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Western Digital My Net N900 Central review: Western Digital My Net N900 Central

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The Good Some thought has gone into making a good, responsive web interface. Prettier than your standard router box.

The Bad 2.4GHz performance isn't great, especially at range. Storage isn't worth the extra cost due to low warranty. Cisco, Billion and Netgear all offer twice the warranty of Western Digital.

The Bottom Line Western Digital is off to a good start with its routers; it has a well-designed, usable interface, attractive aesthetics and a decent feature set. The 2.4GHz performance needs improvement, though, and the one-year warranty and non-user-serviceable hard drive hurts.

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7.5 Overall

Review Sections

When Western Digital announced that it was making a router, we weren't sure quite how it would do. Sure, it had some experience with its NAS products on the networking side, but there's a little bit more involved in creating the hub for your online life.

We were sent the storage version of its router series, the My Net N900 Central — a box supporting dual-band simultaneous 802.11n with either a 1TB or 2TB hard drive inside. The hard drive means that the N900 Central gets something that many routers miss out on: a fan inside, actively cooling the unit. It's also weird to hear your router making mechanical hard drive clicking and head-parking noises, and certainly you'll have to be more gentle with this than you would with the typical router.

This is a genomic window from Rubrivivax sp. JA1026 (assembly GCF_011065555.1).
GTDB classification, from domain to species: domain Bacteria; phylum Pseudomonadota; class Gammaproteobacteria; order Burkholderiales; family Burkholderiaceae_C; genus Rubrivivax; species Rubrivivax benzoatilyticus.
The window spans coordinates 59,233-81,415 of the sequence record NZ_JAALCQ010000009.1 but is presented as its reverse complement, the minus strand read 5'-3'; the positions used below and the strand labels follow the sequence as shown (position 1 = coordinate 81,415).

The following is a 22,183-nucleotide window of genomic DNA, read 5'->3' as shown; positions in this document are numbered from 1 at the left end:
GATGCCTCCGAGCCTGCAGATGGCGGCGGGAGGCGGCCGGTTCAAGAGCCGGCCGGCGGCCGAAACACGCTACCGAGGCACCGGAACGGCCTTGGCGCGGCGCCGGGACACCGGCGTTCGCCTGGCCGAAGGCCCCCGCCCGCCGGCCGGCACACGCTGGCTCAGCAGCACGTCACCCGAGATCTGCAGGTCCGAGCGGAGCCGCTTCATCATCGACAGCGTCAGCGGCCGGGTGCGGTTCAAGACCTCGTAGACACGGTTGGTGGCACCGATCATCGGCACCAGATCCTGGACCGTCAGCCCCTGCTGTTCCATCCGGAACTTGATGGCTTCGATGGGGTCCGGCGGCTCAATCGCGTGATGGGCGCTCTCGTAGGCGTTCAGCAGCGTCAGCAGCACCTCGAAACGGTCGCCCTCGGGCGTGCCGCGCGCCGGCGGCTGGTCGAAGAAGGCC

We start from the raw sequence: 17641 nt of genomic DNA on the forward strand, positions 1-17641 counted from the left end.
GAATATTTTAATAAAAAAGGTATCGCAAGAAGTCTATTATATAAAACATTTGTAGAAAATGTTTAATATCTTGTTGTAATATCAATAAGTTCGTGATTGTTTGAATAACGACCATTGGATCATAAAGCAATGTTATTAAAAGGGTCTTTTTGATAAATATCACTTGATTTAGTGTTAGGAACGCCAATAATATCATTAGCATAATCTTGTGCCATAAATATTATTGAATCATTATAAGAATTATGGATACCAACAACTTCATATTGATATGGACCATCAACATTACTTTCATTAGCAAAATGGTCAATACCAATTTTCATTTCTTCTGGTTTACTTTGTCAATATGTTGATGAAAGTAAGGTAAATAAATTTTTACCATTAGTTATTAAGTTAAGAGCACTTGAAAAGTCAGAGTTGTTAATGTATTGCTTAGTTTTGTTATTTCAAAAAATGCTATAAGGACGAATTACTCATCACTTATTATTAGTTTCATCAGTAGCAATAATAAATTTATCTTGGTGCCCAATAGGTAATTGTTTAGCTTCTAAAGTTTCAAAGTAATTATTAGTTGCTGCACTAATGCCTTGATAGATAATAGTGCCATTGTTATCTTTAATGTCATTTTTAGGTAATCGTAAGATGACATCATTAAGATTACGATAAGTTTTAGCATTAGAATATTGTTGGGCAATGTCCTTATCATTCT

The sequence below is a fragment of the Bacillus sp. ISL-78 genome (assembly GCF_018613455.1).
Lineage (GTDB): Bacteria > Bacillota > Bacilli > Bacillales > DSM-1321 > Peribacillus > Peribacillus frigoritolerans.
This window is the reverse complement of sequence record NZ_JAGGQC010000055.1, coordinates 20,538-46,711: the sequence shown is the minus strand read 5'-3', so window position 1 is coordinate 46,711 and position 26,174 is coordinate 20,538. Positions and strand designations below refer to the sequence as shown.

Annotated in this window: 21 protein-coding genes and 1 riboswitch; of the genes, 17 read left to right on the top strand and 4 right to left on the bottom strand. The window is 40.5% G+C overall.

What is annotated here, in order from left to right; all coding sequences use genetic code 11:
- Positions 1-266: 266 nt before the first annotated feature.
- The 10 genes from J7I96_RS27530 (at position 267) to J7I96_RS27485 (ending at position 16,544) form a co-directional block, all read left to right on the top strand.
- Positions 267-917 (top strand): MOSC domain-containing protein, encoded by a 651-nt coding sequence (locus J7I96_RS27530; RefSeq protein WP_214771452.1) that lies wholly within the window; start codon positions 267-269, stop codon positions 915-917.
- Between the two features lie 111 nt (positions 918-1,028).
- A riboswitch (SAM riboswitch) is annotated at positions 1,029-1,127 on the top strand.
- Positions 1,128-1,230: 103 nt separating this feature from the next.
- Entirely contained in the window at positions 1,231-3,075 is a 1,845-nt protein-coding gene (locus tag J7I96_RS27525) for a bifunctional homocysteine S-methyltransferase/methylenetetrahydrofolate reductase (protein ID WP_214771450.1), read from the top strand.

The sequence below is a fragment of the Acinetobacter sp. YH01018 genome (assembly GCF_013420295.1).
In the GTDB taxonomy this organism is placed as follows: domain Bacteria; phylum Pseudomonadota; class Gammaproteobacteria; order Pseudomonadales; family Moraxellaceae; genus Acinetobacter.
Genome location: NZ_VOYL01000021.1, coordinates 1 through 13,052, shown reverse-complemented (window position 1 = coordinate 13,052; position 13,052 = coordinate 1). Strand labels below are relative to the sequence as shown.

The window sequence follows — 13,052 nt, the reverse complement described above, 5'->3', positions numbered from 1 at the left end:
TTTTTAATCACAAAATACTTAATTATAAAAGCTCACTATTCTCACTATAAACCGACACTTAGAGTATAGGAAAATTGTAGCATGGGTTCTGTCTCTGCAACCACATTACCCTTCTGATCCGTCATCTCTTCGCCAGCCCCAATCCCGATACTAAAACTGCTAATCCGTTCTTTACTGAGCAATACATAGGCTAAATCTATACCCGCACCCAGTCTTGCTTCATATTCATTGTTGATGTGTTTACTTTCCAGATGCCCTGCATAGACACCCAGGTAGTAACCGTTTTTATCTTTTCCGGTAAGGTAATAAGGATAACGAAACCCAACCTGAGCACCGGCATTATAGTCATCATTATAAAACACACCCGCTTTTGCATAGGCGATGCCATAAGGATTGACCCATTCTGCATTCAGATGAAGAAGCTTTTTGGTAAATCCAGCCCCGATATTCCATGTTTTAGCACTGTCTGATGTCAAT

Read more: Wi-Fi 6: Better, faster internet is coming this year -- here's everything you need to know  

We should note that the hard drive isn't user serviceable, either. If it dies, you'll have to send the whole unit back for a drive replacement.

Western Digital certainly has got the aesthetics bit right, at least — rounded corners, a slightly inhaled top and a mixture of matte and gloss black that's muted, but respectable. Five status lights are along the front, covering power, wireless status, internet access, WPS use and whenever the hard drive inside reads or writes. A lone WPS button sits on the right.

Specs at a glance

Firmware tested1.04.08
ADSL2+ modemNo
Annex MN/A
3G modemNo
Wireless protocols802.11b/g/n
Dual bandSimultaneous
Highest wireless securityWPA2
Ethernet ports4x gigabit, 1x gigabit WAN
USB print sharing/storageStorage
AccessoriesEthernet cable, installation CD



Four gigabit Ethernet ports, gigabit WAN, USB 2.0 port.
(Credit: Western Digital)

UI and features

Western Digital has leveraged its NAS UI design skills here, and provided an interface that's attractive and accessible, divided into easy-to-use sections.

At first, you're presented with a wizard, which can be easily skipped if you desire. A notifications drop-down menu at the top right lets you know what hasn't been configured yet or whether there are problems, and links to the appropriate parts of the interface for you to fix it.

After initial set-up, a dashboard is presented with an overview of all the settings on your router. You'll most definitely want to change your default router password, as your wireless passwords are shown here in plain text.


Even the advanced interface is straightforward, attractive and easy to use.
(Screenshot by Craig Simms/CNET)

The internal hard drive is either accessible via SMB, FTP or AFP, and also supports DLNA devices and iTunes storage — with the same options available to set for USB storage as well. You can use Western Digital's WD2Go app on Android or iPhone to access the storage on the device, as well as through the web.

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